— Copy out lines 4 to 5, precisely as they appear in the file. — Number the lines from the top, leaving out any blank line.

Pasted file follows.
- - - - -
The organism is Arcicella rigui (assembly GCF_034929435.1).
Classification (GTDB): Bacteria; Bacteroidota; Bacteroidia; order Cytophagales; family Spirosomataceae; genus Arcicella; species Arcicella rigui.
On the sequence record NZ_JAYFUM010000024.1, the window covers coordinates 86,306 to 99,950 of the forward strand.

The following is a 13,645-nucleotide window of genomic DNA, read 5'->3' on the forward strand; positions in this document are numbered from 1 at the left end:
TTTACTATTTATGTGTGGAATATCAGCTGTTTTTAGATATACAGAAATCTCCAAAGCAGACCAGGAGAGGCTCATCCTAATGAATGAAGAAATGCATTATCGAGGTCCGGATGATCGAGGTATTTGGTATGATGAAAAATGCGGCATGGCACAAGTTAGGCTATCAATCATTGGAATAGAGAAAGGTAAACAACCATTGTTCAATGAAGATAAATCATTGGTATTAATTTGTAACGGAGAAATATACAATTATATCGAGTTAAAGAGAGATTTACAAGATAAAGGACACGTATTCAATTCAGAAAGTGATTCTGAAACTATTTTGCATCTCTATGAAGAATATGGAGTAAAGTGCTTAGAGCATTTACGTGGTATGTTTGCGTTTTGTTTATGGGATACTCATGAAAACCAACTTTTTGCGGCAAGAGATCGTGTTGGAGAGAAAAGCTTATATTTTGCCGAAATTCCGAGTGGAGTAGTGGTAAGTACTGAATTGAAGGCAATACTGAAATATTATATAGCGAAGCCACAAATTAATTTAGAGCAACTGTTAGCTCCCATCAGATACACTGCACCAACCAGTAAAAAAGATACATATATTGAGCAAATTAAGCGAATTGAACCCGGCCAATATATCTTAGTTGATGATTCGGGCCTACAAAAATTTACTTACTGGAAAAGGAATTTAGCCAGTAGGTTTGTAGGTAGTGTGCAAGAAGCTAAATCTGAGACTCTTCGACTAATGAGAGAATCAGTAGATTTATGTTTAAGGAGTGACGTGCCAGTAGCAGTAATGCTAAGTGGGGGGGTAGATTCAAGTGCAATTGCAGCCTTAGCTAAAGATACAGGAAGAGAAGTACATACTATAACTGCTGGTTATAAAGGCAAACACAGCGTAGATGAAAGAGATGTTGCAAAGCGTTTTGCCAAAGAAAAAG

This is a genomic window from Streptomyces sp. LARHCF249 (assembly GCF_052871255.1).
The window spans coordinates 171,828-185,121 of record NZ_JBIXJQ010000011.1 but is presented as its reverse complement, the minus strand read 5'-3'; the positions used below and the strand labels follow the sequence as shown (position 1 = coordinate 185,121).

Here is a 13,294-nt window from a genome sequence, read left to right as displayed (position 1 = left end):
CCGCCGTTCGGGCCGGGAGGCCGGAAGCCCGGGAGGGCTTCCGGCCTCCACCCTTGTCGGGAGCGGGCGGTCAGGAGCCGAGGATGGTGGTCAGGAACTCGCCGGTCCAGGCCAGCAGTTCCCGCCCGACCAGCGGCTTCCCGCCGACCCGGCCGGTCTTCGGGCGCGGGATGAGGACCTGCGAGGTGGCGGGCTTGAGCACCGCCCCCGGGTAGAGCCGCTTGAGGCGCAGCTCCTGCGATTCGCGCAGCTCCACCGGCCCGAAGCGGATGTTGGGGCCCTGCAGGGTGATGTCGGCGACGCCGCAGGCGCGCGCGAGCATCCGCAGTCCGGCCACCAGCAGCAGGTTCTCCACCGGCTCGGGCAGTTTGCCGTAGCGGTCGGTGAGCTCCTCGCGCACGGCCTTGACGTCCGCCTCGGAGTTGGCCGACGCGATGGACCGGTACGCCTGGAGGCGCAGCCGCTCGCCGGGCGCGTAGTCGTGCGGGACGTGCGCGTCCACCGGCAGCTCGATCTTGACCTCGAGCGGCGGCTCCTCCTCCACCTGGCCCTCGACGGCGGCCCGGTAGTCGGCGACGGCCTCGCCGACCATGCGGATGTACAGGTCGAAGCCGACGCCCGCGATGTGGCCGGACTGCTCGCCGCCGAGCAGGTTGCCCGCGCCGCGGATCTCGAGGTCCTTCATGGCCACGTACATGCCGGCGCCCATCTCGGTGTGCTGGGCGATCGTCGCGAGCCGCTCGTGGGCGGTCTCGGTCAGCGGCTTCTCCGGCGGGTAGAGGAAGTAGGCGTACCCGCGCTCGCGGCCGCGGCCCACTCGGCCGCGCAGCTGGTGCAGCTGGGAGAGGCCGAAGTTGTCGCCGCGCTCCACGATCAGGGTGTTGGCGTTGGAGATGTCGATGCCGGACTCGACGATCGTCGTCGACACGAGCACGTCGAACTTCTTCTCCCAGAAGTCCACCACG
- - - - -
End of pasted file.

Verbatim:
The following is a 13,645-nucleotide window of genomic DNA, read 5'->3' on the forward strand; positions in this document are numbered from 1 at the left end:
TTTACTATTTATGTGTGGAATATCAGCTGTTTTTAGATATACAGAAATCTCCAAAGCAGACCAGGAGAGGCTCATCCTAATGAATGAAGAAATGCATTATCGAGGTCCGGATGATCGAGGTATTTGGTATGATGAAAAATGCGGCATGGCACAAGTTAGGCTATCAATCATTGGAATAGAGAAAGGTAAACAACCATTGTTCAATGAAGATAAATCATTGGTATTAATTTGTAACGGAGAAATATACAATTATATCGAGTTAAAGAGAGATTTACAAGATAAAGGACACGTATTCAATTCAGAAAGTGATTCTGAAACTATTTTGCATCTCTATGAAGAATATGGAGTAAAGTGCTTAGAGCATTTACGTGGTATGTTTGCGTTTTGTTTATGGGATACTCATGAAAACCAACTTTTTGCGGCAAGAGATCGTGTTGGAGAGAAAAGCTTATATTTTGCCGAAATTCCGAGTGGAGTAGTGGTAAGTACTGAATTGAAGGCAATACTGAAATATTATATAGCGAAGCCACAAATTAATTTAGAGCAACTGTTAGCTCCCATCAGATACACTGCACCAACCAGTAAAAAAGATACATATATTGAGCAAATTAAGCGAATTGAACCCGGCCAATATATCTTAGTTGATGATTCGGGCCTACAAAAATTTACTTACTGGAAAAGGAATTTAGCCAGTAGGTTTGTAGGTAGTGTGCAAGAAGCTAAATCTGAGACTCTTCGACTAATGAGAGAATCAGTAGATTTATGTTTAAGGAGTGACGTGCCAGTAGCAGTAATGCTAAGTGGGGGGGTAGATTCAAGTGCAATTGCAGCCTTAGCTAAAGATACAGGAAGAGAAGTACATACTATAACTGCTGGTTATAAAGGCAAACACAGCGTAGATGAAAGAGATGTTGCAAAGCGTTTTGCCAAAGAAAAAG